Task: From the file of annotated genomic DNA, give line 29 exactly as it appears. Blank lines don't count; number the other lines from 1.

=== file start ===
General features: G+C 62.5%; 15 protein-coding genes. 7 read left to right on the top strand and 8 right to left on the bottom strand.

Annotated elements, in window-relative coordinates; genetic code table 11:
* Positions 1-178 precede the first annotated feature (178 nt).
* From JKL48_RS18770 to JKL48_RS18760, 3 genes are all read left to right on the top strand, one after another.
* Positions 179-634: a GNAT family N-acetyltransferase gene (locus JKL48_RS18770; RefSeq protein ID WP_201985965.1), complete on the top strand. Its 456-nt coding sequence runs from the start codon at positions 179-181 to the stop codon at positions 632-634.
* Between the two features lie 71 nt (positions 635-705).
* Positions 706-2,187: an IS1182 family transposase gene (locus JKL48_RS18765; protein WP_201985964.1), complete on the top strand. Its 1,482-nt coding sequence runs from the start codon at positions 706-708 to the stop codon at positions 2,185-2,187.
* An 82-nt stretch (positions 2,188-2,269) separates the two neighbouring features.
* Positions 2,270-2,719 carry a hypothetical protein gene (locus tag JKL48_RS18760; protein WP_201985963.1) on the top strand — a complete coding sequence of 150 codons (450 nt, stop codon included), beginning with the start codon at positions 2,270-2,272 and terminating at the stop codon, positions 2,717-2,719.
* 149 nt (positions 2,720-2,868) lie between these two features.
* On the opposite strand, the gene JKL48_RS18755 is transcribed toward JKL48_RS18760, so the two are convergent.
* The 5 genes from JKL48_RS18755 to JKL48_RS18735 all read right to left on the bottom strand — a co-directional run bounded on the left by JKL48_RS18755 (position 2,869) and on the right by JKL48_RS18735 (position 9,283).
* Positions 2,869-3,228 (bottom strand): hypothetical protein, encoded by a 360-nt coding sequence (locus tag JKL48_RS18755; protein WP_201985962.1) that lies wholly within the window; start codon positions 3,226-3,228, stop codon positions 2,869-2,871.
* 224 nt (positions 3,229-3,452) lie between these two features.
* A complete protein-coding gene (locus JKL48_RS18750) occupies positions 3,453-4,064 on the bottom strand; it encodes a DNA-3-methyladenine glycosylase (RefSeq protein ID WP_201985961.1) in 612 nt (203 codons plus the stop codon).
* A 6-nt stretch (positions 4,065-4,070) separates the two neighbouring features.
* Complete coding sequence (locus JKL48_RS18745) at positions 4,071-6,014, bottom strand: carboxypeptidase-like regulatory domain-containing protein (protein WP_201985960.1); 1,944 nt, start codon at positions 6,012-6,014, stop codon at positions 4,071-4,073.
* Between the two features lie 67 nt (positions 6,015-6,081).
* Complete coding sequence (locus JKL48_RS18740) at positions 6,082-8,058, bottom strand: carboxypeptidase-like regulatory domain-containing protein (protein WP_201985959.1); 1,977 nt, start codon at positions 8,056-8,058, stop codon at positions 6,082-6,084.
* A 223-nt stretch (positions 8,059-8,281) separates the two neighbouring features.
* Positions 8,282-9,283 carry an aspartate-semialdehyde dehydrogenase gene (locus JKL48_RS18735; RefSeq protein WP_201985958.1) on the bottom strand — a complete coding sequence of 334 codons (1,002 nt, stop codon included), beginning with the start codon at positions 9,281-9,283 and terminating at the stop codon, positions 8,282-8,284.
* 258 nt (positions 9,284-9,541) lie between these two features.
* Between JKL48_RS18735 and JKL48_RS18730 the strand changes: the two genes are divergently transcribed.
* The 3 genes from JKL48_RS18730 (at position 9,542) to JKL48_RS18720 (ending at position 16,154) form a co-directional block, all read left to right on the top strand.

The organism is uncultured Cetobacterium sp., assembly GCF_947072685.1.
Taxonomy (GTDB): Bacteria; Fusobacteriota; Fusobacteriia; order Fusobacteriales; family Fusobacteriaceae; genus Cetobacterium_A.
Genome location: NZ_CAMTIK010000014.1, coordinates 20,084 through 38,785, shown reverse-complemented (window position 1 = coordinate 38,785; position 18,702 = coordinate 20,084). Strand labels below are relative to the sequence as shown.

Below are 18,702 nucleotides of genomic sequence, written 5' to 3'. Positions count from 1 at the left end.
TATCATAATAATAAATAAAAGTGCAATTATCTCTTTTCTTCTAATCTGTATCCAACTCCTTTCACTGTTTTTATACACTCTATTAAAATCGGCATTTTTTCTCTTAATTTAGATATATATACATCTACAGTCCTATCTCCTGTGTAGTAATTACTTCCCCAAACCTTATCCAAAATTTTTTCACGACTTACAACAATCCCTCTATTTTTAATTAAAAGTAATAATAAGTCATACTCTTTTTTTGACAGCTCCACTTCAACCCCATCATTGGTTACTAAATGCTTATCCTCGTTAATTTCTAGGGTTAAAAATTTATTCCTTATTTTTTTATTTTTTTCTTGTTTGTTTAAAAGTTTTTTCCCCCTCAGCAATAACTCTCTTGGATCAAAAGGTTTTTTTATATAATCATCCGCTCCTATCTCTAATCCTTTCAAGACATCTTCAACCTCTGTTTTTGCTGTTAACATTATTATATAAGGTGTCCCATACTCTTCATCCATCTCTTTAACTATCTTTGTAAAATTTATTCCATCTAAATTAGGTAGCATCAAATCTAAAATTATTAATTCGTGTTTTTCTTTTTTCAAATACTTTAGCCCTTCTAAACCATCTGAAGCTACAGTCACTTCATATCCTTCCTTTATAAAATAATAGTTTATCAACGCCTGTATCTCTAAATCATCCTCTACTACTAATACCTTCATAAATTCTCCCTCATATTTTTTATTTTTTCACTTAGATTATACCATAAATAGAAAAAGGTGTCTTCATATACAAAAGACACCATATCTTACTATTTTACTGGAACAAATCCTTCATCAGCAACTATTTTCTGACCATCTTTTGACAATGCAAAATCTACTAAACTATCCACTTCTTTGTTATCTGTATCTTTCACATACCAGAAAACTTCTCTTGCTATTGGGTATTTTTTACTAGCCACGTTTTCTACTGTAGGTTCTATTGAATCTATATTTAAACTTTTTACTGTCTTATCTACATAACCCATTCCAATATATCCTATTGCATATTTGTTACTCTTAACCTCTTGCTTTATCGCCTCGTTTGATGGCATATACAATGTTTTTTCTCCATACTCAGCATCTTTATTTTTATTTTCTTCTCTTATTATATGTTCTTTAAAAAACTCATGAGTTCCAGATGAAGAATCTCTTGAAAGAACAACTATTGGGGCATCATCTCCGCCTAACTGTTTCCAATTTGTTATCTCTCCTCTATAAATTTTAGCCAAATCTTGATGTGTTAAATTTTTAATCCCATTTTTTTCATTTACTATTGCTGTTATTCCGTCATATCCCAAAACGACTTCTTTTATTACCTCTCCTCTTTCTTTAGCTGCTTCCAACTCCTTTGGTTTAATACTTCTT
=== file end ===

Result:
TATCATAATAATAAATAAAAGTGCAATTATCTCTTTTCTTCTAATCTGTATCCAACTCCTTTCACTGTTTTTATACACTCTATTAAAATCGGCATTTTTTCTCTTAATTTAGATATATATACATCTACAGTCCTATCTCCTGTGTAGTAATTACTTCCCCAAACCTTATCCAAAATTTTTTCACGACTTACAACAATCCCTCTATTTTTAATTAAAAGTAATAATAAGTCATACTCTTTTTTTGACAGCTCCACTTCAACCCCATCATTGGTTACTAAATGCTTATCCTCGTTAATTTCTAGGGTTAAAAATTTATTCCTTATTTTTTTATTTTTTTCTTGTTTGTTTAAAAGTTTTTTCCCCCTCAGCAATAACTCTCTTGGATCAAAAGGTTTTTTTATATAATCATCCGCTCCTATCTCTAATCCTTTCAAGACATCTTCAACCTCTGTTTTTGCTGTTAACATTATTATATAAGGTGTCCCATACTCTTCATCCATCTCTTTAACTATCTTTGTAAAATTTATTCCATCTAAATTAGGTAGCATCAAATCTAAAATTATTAATTCGTGTTTTTCTTTTTTCAAATACTTTAGCCCTTCTAAACCATCTGAAGCTACAGTCACTTCATATCCTTCCTTTATAAAATAATAGTTTATCAACGCCTGTATCTCTAAATCATCCTCTACTACTAATACCTTCATAAATTCTCCCTCATATTTTTTATTTTTTCACTTAGATTATACCATAAATAGAAAAAGGTGTCTTCATATACAAAAGACACCATATCTTACTATTTTACTGGAACAAATCCTTCATCAGCAACTATTTTCTGACCATCTTTTGACAATGCAAAATCTACTAAACTATCCACTTCTTTGTTATCTGTATCTTTCACATACCAGAAAACTTCTCTTGCTATTGGGTATTTTTTACTAGCCACGTTTTCTACTGTAGGTTCTATTGAATCTATATTTAAACTTTTTACTGTCTTATCTACATAACCCATTCCAATATATCCTATTGCATATTTGTTACTCTTAACCTCTTGCTTTATCGCCTCGTTTGATGGCATATACAATGTTTTTTCTCCATACTCAGCATCTTTATTTTTATTTTCTTCTCTTATTATATGTTCTTTAAAAAACTCATGAGTTCCAGATGAAGAATCTCTTGAAAGAACAACTATTGGGGCATCATCTCCGCCTAACTGTTTCCAATTTGTTATCTCTCCTCTATAAATTTTAGCCAAATCTTGATGTGTTAAATTTTTAATCCCATTTTTTTCATTTACTATTGCTGTTATTCCGTCATATCCCAAAACGACTTCTTTTATTACCTCTCCTCTTTCTTTAGCTGCTTCCAACTCCTTTGGTTTAATACTTCTT